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Spike's K9 Fund in the news

NORFOLK, Va. — Five Virginia K9 dogs were fitted for $3,000 custom-fit ballistic vests in Norfolk Wednesday morning with help from Spike's K9 Fund.

The dogs, which are from the Virginia Beach Police Department, U.S. Navy and Virginia State Police, are getting the vests for free thanks to donations to Spike's K9 Fund.

According to the fund, the vests are ballistic and stab resistant, weighing on average 1.5 pounds. They fit like a second skin, allowing the K9 dogs to be fully mobile when working.

The fund said it has donated more than 1,000 ballistic vests to K9s across the country, which has saved people's lives.
HAMPTON ROADS, Va. – Four Hampton Roads police dogs are receiving free life-saving protection from a nonprofit organization.

Spike’s K9 Fund says it works to equip police dogs with lifesaving gear and has provided free equipment to over 2,100 dogs across the country. In addition to gear, the nonprofit funds medical cost assistance and specialized training to the dogs they assist.

Now, the nonprofit is donating gear to four K9s in Hampton Roads.
FINNEYTOWN, Ohio — School was in session for some four-legged students Monday as more than a dozen police dogs from across the Tri-State embarked on a critical training course to better protect the community.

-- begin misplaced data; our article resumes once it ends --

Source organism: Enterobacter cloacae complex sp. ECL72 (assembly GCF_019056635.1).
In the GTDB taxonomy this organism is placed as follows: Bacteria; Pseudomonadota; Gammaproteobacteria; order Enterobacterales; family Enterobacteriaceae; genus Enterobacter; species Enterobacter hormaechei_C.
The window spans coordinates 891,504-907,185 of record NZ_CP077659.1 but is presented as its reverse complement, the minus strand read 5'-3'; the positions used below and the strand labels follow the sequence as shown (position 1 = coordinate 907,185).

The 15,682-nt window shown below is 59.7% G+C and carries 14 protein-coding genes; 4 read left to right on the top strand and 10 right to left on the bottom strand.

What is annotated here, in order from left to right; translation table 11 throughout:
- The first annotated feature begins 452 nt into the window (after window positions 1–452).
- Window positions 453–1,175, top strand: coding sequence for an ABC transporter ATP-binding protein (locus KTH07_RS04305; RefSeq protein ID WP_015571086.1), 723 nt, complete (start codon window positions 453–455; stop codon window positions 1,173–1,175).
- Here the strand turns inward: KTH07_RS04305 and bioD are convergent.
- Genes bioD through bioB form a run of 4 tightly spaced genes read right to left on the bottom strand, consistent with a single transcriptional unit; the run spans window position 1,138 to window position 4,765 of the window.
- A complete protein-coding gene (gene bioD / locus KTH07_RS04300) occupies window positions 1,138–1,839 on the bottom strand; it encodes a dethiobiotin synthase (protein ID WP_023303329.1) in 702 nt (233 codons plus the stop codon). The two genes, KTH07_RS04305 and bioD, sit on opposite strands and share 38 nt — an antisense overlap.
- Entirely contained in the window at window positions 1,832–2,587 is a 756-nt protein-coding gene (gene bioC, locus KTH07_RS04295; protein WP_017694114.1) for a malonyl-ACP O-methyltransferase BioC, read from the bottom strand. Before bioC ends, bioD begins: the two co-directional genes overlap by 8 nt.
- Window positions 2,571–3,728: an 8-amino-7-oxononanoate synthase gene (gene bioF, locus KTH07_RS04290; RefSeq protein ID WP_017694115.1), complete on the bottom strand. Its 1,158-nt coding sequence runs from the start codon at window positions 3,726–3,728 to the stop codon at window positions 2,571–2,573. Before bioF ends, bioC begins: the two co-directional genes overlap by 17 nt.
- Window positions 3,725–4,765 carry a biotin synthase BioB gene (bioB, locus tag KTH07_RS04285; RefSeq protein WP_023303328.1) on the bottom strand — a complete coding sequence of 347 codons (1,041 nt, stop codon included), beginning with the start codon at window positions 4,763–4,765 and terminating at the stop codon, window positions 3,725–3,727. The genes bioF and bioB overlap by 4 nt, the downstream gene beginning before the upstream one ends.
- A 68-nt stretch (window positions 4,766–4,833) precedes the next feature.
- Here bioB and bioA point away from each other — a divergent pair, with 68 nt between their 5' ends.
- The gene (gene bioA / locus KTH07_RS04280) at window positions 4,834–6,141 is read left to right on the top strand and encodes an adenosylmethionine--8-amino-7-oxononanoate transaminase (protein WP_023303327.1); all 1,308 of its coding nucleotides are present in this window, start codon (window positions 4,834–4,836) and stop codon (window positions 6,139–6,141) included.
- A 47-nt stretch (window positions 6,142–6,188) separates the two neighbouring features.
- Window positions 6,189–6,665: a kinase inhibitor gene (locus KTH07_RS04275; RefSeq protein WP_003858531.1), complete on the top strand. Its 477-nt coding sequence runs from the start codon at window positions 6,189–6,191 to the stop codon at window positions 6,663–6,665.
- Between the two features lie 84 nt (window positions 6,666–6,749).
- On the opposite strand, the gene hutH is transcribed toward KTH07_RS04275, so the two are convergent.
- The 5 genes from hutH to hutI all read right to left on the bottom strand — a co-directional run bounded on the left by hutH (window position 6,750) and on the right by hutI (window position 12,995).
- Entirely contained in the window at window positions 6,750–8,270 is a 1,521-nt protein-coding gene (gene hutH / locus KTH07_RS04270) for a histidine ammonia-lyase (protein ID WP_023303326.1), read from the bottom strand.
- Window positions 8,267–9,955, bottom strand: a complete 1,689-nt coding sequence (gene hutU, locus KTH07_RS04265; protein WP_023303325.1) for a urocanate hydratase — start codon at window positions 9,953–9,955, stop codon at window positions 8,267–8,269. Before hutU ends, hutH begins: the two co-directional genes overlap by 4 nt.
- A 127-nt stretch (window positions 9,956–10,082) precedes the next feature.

Fifteen K-9 teams took over the former Brent Elementary School in Finneytown for day one of Spike's K-9 Decoy School.

The three-day program focuses on helping both dogs and handlers increase their chances of safely apprehending dangerous suspects out on the streets.
LANSING, Mich. (WLNS) — A member of the Lansing Police Department is better protected now thanks to a donation from a national charity.

The department’s K9 ‘Rocky’ now has an updated protective vest thanks to Spikes K9 Fund.

Officials say the new one is much lighter and easier to wear and gives great protection.

“I’m so grateful to have organizations like this provide vest for these dogs,” said Austin Brown, a K9 handler for LPD. “Their vest is just like mine, and we value their life like one of our own. So it’s very important to have them protected just like me.”

Spike’s K9 Fund provides custom fit ballistic vests protective equipment medical cost assistance–